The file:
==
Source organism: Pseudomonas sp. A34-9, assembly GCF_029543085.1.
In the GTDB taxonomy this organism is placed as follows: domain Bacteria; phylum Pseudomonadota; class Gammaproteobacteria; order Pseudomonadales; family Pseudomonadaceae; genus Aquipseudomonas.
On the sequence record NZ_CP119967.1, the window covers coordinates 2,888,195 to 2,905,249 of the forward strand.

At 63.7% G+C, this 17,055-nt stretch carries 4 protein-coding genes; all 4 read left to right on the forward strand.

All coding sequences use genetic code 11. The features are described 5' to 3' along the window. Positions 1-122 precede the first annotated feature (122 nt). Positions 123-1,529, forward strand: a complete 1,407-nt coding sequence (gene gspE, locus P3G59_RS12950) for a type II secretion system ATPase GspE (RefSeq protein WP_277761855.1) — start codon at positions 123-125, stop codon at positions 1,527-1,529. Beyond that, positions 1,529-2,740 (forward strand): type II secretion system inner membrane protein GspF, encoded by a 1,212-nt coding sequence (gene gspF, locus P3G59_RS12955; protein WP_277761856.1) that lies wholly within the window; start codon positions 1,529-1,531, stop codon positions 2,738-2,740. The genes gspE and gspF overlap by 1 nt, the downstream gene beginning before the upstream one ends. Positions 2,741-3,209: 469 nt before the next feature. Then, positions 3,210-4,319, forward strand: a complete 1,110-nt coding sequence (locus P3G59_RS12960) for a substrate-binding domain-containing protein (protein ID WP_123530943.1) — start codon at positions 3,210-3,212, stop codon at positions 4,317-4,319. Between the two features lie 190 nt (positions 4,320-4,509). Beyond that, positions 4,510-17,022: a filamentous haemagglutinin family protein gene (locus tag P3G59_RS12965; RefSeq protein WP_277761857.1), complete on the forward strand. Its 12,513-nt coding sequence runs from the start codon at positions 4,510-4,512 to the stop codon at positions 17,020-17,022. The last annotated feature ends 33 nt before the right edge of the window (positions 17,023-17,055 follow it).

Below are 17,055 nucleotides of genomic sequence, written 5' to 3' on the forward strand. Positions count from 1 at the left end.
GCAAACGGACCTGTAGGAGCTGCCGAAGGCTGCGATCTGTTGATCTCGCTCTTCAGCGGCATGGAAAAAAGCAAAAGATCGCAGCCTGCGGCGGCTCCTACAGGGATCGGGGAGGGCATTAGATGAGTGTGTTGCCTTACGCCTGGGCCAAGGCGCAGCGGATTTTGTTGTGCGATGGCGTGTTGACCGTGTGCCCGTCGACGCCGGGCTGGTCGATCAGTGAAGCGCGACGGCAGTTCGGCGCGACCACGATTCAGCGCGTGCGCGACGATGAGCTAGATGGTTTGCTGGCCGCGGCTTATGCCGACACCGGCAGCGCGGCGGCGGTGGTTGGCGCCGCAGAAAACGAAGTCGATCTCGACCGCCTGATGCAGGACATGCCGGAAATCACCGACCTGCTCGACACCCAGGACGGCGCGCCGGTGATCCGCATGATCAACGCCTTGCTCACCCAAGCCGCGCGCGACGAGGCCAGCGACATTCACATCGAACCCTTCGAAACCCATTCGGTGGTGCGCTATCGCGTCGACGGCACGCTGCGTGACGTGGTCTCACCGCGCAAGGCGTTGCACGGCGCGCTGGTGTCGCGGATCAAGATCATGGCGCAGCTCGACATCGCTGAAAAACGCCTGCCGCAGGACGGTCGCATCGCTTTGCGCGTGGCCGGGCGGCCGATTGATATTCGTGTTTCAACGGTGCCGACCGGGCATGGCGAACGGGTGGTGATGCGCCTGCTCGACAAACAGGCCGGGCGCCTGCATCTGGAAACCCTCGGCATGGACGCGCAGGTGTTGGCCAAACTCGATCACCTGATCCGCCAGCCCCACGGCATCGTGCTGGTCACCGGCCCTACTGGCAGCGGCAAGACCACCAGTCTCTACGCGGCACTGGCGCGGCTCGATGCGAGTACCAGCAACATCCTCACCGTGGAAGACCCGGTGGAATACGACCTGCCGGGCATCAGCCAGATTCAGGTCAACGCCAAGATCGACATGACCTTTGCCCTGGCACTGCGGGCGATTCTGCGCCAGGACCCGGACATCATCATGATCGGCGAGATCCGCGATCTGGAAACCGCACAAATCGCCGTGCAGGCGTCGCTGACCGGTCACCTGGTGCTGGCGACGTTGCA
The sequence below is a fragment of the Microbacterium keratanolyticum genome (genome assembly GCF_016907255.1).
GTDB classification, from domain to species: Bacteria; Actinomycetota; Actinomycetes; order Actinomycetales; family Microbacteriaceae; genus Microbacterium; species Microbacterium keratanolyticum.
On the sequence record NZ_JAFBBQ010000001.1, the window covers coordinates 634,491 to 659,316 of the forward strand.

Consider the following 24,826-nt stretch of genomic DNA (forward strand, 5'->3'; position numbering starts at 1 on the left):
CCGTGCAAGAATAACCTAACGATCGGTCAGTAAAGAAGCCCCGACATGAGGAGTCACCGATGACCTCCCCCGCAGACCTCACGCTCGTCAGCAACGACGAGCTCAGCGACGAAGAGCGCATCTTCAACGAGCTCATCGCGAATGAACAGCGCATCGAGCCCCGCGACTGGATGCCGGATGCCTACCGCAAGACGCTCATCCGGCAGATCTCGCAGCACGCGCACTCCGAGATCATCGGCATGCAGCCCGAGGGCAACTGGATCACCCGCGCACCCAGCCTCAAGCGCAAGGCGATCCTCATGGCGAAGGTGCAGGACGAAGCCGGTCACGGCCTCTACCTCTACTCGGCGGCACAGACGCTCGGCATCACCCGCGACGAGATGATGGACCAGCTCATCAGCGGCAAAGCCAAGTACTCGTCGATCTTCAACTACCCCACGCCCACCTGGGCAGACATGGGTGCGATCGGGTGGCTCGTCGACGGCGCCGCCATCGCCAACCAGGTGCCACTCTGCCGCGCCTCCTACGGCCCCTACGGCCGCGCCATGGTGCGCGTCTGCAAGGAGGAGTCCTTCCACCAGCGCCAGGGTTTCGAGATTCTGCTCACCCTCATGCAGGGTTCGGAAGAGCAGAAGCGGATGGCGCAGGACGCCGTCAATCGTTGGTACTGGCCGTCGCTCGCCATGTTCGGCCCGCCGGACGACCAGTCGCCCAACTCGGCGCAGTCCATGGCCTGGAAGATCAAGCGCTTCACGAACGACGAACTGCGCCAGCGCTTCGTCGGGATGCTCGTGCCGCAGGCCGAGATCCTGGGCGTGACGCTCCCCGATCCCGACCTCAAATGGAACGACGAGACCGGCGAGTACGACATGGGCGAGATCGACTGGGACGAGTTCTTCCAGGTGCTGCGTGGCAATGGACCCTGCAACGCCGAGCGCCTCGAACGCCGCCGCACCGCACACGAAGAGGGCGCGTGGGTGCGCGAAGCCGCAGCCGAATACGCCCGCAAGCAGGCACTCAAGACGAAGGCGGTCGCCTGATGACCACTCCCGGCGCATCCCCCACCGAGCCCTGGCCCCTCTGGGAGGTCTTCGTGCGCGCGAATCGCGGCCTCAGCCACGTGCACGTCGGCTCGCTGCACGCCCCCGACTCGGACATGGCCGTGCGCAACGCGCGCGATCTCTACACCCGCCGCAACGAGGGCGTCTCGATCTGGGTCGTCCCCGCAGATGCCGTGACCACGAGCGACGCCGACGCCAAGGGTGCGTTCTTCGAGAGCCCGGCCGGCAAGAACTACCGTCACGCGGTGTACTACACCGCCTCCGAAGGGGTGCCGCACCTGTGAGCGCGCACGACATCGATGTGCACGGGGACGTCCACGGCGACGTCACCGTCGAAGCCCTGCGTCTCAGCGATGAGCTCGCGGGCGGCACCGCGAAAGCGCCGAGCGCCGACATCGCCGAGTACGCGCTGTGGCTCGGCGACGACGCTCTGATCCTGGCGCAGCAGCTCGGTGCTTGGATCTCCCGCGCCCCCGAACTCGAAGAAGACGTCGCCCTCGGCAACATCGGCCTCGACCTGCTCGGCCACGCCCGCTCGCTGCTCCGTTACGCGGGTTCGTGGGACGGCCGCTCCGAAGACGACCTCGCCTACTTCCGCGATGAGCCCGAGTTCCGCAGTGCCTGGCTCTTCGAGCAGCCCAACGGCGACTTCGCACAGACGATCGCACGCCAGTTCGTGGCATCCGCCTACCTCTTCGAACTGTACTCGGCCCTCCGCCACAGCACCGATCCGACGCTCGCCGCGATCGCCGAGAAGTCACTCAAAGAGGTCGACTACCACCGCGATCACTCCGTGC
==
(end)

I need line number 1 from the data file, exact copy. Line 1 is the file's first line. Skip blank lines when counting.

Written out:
Source organism: Pseudomonas sp. A34-9, assembly GCF_029543085.1.